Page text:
Enter the Libilibi
GOSSIPING is one of the popular activities that idle minds drift into to kill time.
It involves casual engagement in discussions about others and it is usually spiced with some falsehoods or unsubstantiated claims. Gossiping is the blood relative of rumour mongering.
The Kalanga people seem to have perfected the art of gossiping by inventing a stealthy gossip character.
The Kalanga have a character known as Libilibi in the art of gossip. Libilibi defines the people’s imagination and defies the tenets of uneasy oneness. The character is not anyone in particular. Libilibi could be the other you in you as it is the other side of the same coin.
It is your call whether it is heads or tails. Libilibi was necessitated by the love of gossiping about individuals in their presence.
The subject of gossip is assigned the name Libilibi and may inadvertently take part in the banter. Ignorantly, innocently, unwittingly and unknowingly, Libilibi quips in with more slander that pours scorn upon the self.
Libilibi was born out of intelligent sarcasm owing to too much spare time in people’s hands. The witty nature of the Kalanga people is enviable. Women are the most captivating in the art of skilful gossip. Plumtree women are good gossipers and they have a Libilibi for everyone.
A typical gossip conversation would go as follows:
“Libilibi is wearing his Sunday best today,” says MaMoyo who is famous for gossiping.
“He is taking the cattle to the dip tank today!” says MaNyathi, wife to Comrade Stalin.
“In his best suit?” Manana asks.
“The cattle are in trouble today. The whip will crack on their backs,” MaMoyo the gossip initiator states caustically.
At that moment Comrade Stalin, clad in youth brigade gear, joins the conversation. He is angry that someone is thinking of taking cattle to the dip tank on Sunday when he has a party meeting to address. Comrade Stalin is readying himself to drive all the villagers to a party meeting.
“Women, it is Sunday today. There is no scheduled dipping on Sunday. Tell your well-dressed Libilibi to stop thinking about the ticks on his cattle. No-one is going to interrupt my meeting by going to the dip tank. I want everyone at the meeting.”
Comrade Stalin spits venom when he talks about the party meetings.
“This Libilibi we are talking about wants his cattle dipped today at all costs,” MaMoyo helps Comrade Stalin with the character of Libilibi.
“I don’t want disobedience in this ward. No-one should oppose my command. Your stupid Libilibi should not be hijacking my meeting for the sake of some ticks on the village cattle.”
Comrade Stalin begins to show signs of frustration. He wants people to do farming yet he will not have them engage in operations that limit the parasites on their beasts. Comrade Stalin did not realise that he was the Libilibi under witty scrutiny. He was about to drive everyone to a party meeting.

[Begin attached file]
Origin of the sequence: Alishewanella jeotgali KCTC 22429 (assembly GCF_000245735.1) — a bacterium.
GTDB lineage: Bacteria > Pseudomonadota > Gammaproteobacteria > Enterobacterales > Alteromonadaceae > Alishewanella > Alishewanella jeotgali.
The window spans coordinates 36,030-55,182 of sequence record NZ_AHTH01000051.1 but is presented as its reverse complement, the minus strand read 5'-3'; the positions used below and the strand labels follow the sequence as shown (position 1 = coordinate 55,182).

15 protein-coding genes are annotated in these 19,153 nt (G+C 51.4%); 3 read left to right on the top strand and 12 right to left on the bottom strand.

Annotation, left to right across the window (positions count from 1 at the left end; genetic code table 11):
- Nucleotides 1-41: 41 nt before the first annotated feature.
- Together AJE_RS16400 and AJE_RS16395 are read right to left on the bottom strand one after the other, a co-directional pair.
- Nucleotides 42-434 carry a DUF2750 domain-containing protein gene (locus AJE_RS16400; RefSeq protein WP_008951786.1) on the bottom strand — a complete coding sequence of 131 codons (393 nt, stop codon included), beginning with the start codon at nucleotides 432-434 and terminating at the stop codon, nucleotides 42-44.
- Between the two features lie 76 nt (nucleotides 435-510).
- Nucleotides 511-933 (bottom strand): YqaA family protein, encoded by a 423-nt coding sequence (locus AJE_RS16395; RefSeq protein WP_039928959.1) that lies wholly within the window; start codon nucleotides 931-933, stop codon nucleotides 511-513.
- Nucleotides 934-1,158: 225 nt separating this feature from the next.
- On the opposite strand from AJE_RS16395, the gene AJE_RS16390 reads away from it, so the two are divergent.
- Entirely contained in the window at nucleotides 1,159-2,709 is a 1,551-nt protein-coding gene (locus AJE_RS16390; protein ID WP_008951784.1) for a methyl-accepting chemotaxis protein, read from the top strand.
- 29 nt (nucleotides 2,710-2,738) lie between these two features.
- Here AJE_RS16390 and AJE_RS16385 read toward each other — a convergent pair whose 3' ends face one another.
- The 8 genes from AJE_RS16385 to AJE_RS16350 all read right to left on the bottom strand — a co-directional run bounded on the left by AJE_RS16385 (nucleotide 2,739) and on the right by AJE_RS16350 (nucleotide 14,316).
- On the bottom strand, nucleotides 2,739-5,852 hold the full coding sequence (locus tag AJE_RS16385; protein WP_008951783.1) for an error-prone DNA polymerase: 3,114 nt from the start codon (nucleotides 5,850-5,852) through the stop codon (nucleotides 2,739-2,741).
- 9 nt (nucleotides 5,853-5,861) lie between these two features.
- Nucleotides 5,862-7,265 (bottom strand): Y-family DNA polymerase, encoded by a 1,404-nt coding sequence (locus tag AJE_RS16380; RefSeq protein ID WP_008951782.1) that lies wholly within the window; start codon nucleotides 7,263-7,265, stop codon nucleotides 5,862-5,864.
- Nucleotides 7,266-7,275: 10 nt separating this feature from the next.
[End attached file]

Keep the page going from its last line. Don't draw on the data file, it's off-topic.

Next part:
He was a Libilibi who thinks that cattle are not part of the land question like crop farming. This is the Libilibi who gives seed packs and fertiliser to the people of an arid region and demands a bumper maize crop.
As this Libilibi walked away in triumphant gaiety, one could not help realise that he had unknowingly contributed to his own assassination. Comrade Stalin was being derided in a discussion which he happily took part in.
“Libilibi was given a gift by her husband,” MaMoyo was at it again.
“A gift! Is it the one-way ticket to Johannesburg?” MaNtuli said as she tuned into the topic.
“No return?” MaMoyo adds carelessly.
“But Libilibi thought her husband was stingy,” MaNtuli now knows the subject.
“It is an expensive gift, a one-way ticket to Johannesburg. The gift caught her unawares,” says MaNkala who has been quiet all along.
“Why would she not return. Why should she accept a one-way ticket?” asks MaDube, a sickly woman. MaMoyo the senior gossiper of the village gives a blunt answer: “The husband cannot afford a return trip.”
“Why does she not refuse to go?” MaDube tries to reason on behalf of the Libilibi she did not know.
MaDube was the Libilibi. Her chivalrous and lecherous husband had infected her with the viruses of eternal peril. She was ungainly and sickly and her husband was also frail and emaciated. The gossiping women of the village concluded that the two had exchanged the gift of ill health; a one-way ticket to the dark side of life.
So, this is how Libilibi works. Do not laugh loud at the follies of Libilibi as you might be laughing at your own folly. Anyone can be a Libilibi. The school headmaster is a Libilibi who fondles books. The country’s president is a chief executive officer of a company in sequestration.
The chairman of the local wing of the Taliban is a Libilibi who claims to have died for the top soil. An operative who leads an election campaign is a Libilibi who sells limited choices. A die-hard party man who leads an orgy of violence is a Libilibi of the Jihad movement.
In the eyes of the Kalanga gossip mongers, we are all Libilibis.
Masola Wadabudabu is a social commentator, reprinted from the Daily News.